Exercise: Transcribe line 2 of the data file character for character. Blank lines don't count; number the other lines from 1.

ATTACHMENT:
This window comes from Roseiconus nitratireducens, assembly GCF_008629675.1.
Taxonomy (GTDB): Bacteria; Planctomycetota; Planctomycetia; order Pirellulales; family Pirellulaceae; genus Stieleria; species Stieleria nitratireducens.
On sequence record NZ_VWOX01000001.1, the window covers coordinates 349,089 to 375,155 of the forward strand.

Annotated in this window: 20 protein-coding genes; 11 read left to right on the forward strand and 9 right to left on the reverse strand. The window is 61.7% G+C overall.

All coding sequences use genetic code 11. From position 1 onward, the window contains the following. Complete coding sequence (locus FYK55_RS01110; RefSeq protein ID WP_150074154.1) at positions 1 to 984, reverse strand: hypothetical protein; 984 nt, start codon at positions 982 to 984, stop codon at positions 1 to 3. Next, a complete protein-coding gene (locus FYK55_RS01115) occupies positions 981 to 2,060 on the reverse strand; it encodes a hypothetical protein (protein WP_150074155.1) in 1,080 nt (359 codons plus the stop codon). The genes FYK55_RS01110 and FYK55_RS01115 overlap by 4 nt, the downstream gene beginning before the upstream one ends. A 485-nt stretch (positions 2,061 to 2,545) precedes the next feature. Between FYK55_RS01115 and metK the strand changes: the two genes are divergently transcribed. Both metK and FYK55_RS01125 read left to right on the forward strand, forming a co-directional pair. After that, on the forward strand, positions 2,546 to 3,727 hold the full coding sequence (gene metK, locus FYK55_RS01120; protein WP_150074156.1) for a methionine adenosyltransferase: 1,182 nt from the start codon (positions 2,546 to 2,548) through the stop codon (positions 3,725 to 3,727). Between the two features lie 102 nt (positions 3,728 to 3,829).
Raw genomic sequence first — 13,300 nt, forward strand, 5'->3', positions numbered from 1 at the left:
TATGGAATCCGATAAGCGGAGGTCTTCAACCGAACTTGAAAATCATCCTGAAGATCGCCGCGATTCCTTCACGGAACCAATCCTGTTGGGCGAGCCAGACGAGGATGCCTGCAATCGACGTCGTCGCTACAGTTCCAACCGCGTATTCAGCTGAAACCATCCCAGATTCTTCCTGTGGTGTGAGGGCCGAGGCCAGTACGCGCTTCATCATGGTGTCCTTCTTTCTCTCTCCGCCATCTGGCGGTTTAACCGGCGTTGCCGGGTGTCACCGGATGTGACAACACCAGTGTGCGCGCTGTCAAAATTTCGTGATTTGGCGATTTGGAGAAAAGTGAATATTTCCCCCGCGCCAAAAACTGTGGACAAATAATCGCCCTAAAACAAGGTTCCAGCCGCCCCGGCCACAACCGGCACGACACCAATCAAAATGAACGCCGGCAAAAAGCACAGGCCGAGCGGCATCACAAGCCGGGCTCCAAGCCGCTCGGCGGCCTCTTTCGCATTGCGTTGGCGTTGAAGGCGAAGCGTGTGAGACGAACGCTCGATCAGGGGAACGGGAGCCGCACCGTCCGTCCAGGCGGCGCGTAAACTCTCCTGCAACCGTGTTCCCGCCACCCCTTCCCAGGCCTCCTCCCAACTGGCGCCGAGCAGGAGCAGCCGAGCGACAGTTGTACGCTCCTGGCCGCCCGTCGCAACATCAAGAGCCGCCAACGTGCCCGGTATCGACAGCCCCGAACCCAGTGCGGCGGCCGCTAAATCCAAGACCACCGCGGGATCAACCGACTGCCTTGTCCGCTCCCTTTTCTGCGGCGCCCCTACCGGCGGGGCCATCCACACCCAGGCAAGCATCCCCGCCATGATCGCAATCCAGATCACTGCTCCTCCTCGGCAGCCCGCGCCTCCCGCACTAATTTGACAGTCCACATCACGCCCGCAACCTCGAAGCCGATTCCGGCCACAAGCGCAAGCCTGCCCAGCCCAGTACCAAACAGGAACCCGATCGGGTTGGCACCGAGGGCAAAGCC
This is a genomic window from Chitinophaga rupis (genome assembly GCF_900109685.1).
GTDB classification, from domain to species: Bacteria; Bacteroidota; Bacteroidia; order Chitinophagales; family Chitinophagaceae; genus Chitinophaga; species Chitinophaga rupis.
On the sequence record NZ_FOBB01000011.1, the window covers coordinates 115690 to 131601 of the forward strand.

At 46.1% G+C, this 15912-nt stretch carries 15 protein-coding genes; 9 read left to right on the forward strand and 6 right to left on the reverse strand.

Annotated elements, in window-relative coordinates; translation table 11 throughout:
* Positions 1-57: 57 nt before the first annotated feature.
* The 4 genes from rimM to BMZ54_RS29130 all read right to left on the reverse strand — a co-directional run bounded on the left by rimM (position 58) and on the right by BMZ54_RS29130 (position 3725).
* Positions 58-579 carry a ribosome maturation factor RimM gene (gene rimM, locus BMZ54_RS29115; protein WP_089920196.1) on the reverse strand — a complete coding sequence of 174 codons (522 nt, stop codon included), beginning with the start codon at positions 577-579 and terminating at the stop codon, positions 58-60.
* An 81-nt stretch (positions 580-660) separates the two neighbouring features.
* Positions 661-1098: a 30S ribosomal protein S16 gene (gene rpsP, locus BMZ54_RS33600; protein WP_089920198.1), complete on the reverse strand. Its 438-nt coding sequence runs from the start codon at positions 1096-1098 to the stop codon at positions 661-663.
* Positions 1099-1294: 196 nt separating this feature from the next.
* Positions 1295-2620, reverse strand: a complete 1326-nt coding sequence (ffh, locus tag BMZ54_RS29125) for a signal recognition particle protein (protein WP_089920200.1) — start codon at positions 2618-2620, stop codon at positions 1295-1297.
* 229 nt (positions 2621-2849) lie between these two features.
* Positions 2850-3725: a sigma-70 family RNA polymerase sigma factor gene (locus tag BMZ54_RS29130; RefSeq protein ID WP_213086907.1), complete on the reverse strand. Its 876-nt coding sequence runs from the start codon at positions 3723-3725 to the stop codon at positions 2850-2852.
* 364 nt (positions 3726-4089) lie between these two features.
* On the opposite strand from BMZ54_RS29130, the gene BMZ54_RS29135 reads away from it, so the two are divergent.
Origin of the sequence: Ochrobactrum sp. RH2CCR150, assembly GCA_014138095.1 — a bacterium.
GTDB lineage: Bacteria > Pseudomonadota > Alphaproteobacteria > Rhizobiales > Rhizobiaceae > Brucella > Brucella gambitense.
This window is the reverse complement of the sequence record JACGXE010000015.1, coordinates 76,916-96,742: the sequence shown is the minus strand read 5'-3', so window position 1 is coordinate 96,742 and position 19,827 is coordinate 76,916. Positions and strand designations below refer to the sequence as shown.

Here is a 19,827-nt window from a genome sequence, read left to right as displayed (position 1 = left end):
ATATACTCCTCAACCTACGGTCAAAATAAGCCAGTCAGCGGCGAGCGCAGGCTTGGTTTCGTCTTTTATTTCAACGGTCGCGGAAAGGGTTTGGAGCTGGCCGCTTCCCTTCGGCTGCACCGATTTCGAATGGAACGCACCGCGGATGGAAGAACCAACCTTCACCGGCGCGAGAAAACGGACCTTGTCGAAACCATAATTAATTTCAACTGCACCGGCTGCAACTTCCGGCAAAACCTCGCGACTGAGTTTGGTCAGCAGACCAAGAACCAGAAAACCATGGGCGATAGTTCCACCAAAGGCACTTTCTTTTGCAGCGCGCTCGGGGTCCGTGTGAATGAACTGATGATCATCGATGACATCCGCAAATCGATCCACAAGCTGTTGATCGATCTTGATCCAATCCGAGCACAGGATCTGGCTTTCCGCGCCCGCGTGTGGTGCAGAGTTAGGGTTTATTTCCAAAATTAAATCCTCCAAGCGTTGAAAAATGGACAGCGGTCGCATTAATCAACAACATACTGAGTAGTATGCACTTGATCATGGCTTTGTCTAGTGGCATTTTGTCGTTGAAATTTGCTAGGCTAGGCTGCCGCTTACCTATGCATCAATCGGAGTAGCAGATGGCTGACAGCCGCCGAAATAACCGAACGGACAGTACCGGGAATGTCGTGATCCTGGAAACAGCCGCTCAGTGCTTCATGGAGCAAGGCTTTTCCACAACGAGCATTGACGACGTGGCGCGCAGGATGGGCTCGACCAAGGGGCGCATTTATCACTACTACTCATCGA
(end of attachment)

Taxonomy (GTDB): Bacteria; Planctomycetota; Planctomycetia; order Pirellulales; family Pirellulaceae; genus Stieleria; species Stieleria nitratireducens.